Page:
How can I explain the real presence of Jesus in the Eucharist when people ask about it?
Over the course of the last several months, we have been looking at the scriptural basis for the real presence of Jesus in the Eucharist. This month and next we are going to conclude this series by looking once more at the Lord’s Supper: the Passover meal Jesus celebrated with his apostles the night before he died. Here, we are going to focus on the relationship between the Last Supper and the Paschal Mystery: Jesus’ Passion, Death, Resurrection and Ascension.
We’ve already seen that in the Mass, these saving events are re-presented to us, that at the Mass, we are present at the Passion, at the foot of the cross, at the tomb on Easter morning and at the Ascension. But as we will see, in the very manner in which Jesus celebrated the Last Supper, those saving events—particularly the sacrifice of Calvary—were included in the Last Supper itself. Jesus did not finish the Last Supper in the upper room, but upon the gibbet of the cross itself.
Now, there’s an important note that needs to be made here. This final biblical root is more speculative than the others we’ve looked at. That is, there is more connecting of the dots that happens in this root than with the others; the conclusions aren’t quite as easily seen as with the other biblical roots we’ve examined. The Church doesn’t formally teach any of what we’ll be looking at here. Nonetheless, the connections and conclusions are there, and they follow from what we do explicitly know. I offer this note to be clear that while I believe that what I’m going to present is true and follows from Church teaching, it is not formally or explicitly taught by the Church.
Recall that the Passover was both a sacrifice and a meal. By Jesus’ time, the meal had a well-established order, with specific rules and regulations, steps and stages. In particular, the Passover meal was structured around four cups of wine. Jewish tradition was very clear on this: the form of the Passover required four cups of wine to drink. Let’s look at this structure more closely as we find it in the ancient Jewish sources.
First, the Passover meal was preceded by several hours of fasting, beginning at the time of the evening sacrifice, around 3 p.m. The meal itself would begin just before nightfall, with the father gathering his household to recline at a large table, symbolizing the freedom God had given them in the Exodus.
As the Passover meal began, the first cup of wine was poured and mingled with some water, and the father began the meal by saying this blessing over the first cup: “Blessed are you, O Lord our God, King of the universe, who creates the fruit of the vine.” These words might sound familiar to you, as they are the basis for the words the priest prays over the chalice as the altar is being prepared during the Mass.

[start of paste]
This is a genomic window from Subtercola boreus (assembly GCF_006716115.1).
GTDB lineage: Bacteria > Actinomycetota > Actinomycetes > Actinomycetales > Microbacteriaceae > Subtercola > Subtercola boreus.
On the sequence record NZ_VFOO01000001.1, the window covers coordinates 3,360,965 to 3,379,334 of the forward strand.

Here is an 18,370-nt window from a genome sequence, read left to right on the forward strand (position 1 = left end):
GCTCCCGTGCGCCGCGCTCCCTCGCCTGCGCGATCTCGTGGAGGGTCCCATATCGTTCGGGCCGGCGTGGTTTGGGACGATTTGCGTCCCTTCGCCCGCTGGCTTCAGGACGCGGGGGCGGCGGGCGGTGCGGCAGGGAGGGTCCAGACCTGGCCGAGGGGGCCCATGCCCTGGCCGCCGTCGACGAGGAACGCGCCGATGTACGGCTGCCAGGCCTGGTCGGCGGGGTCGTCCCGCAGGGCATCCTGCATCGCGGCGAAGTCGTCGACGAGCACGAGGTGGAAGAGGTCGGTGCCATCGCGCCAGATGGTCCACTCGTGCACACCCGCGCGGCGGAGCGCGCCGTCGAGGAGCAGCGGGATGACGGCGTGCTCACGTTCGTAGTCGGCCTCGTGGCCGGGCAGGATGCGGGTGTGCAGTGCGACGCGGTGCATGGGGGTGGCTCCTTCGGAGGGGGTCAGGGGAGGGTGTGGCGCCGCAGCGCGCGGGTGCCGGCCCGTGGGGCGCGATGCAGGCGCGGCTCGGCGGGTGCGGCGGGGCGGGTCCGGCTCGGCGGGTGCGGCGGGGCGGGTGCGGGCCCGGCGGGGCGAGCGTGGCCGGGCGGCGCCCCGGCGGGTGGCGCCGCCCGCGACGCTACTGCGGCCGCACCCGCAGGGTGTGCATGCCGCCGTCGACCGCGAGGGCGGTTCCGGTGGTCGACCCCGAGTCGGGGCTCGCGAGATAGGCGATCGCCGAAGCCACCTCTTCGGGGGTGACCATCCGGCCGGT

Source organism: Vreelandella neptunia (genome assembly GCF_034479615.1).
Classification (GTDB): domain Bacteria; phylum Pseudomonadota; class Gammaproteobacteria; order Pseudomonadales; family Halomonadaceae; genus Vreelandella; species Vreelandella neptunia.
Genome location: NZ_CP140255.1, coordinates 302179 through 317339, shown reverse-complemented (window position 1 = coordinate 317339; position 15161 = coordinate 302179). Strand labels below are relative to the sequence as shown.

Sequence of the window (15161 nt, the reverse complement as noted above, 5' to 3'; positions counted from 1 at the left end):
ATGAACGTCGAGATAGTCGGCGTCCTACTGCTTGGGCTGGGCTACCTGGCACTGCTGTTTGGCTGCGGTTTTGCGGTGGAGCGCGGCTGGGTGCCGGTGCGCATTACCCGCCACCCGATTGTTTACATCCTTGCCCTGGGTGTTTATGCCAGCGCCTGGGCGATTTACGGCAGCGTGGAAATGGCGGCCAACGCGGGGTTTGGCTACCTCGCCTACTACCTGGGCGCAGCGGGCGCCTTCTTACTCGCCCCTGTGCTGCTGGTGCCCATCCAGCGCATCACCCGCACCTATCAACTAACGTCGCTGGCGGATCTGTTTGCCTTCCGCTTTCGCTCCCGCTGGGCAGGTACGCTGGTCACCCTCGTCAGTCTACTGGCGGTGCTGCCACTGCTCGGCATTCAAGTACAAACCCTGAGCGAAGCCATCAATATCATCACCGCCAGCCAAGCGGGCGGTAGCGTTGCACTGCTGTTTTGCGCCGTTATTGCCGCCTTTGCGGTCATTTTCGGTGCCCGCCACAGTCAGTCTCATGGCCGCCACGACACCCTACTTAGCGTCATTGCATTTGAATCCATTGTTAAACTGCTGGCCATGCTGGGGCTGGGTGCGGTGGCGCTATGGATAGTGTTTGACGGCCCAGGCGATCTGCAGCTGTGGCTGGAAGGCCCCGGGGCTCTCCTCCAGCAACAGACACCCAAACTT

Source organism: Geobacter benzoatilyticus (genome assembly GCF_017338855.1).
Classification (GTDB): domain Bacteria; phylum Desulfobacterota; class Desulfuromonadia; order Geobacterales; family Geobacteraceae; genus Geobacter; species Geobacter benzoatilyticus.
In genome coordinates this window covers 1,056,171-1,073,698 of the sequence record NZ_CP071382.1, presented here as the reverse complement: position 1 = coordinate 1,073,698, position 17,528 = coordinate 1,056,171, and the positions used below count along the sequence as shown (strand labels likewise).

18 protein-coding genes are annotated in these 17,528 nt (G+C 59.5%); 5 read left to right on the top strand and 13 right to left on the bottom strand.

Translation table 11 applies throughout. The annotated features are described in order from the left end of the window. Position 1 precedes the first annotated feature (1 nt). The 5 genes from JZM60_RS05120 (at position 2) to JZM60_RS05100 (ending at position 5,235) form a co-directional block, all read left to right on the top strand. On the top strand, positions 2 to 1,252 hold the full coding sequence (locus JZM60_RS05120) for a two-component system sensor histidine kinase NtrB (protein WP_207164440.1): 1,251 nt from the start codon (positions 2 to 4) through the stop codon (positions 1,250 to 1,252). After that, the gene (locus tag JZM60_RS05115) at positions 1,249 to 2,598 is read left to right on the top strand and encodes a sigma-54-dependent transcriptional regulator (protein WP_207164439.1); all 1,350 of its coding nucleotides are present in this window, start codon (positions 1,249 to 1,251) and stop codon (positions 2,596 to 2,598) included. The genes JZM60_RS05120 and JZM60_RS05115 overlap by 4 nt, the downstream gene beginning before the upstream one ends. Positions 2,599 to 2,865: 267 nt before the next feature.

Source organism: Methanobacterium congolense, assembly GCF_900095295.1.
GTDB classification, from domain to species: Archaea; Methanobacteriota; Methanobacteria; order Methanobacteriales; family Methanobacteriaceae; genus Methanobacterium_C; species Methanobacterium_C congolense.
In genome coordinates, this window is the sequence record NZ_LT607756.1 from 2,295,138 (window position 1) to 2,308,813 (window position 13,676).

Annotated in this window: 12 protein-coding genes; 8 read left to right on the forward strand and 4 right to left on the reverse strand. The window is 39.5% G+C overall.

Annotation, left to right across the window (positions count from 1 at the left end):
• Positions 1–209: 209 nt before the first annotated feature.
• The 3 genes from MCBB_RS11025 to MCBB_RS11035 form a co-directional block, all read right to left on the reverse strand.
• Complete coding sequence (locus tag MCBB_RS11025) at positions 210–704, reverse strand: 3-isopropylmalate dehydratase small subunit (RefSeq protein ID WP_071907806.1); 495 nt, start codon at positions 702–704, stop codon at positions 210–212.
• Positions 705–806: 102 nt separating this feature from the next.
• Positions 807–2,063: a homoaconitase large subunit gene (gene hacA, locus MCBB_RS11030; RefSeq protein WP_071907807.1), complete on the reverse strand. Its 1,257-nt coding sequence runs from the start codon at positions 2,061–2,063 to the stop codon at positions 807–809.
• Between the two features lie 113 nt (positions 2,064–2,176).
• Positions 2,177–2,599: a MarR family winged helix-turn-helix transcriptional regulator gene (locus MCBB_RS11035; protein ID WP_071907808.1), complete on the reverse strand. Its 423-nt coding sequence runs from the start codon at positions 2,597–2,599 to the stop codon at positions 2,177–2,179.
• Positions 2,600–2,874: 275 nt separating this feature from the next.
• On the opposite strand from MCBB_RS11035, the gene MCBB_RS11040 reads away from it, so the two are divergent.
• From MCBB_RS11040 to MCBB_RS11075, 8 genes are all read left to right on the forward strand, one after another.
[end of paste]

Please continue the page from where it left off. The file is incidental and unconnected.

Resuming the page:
Then the food was brought to the table and laid before the father, who would begin the “appetizer” course of the meal by taking the bitter herbs, dipping them in a sauce, eating them and then repeating this for the others. Once this was complete, the “opening rites” were concluded, but the meal proper had not yet begun.
The next stage entailed the mixing of a second cup of wine, but it was not drunk. At this point, the father proclaimed what God had done for Israel in the Exodus as found in Deuteronomy 26:5-11. He would then explain the meaning of the Passover meal: the lamb, the bread, the bitter herbs. It was in this explanation that the events of the Exodus became present to the participants in the meal: the past and present meanings of the Exodus merge into one. The family would then sing Psalms 113-114 to give thanks for what God had done for them.
The meal proper would then begin with the mixing of a third cup and the actual eating of the Passover lamb and unleavened bread. The bread was blessed with this prayer: “Blessed are you, Lord God, who brings forth bread from the earth.” Once again, we find here the historical origins of the words the priest prays over the eucharistic host during the preparation of the altar at Mass.
At this point, a small morsel of bread was dipped in the bowl of sauce and eaten (recall that Judas dipped a morsel in the dish before he left the Last Supper). Then the lamb and bread were eaten. After the meal was finished, the father said another blessing over the third cup, and with its drinking, the third stage was complete.
The final stage of the Passover meal consisted of two main parts. It began with the singing of Psalms 115-118. After the signing of Psalm 118, the fourth cup of wine was drunk. And with that, the Passover meal was complete.
This is the basic ritual of the Passover meal as practiced by the Jewish people in Jesus’ day and as he would’ve practiced it throughout his life, until the Last Supper. On that night, he would make a monumental shift in the Passover meal, transforming it into the sacrificial meal of the New Covenant. We’ll see how he did that next month.
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Chris Burgwald holds a doctorate in theology and is the director of discipleship formation for the Diocese of Sioux Falls.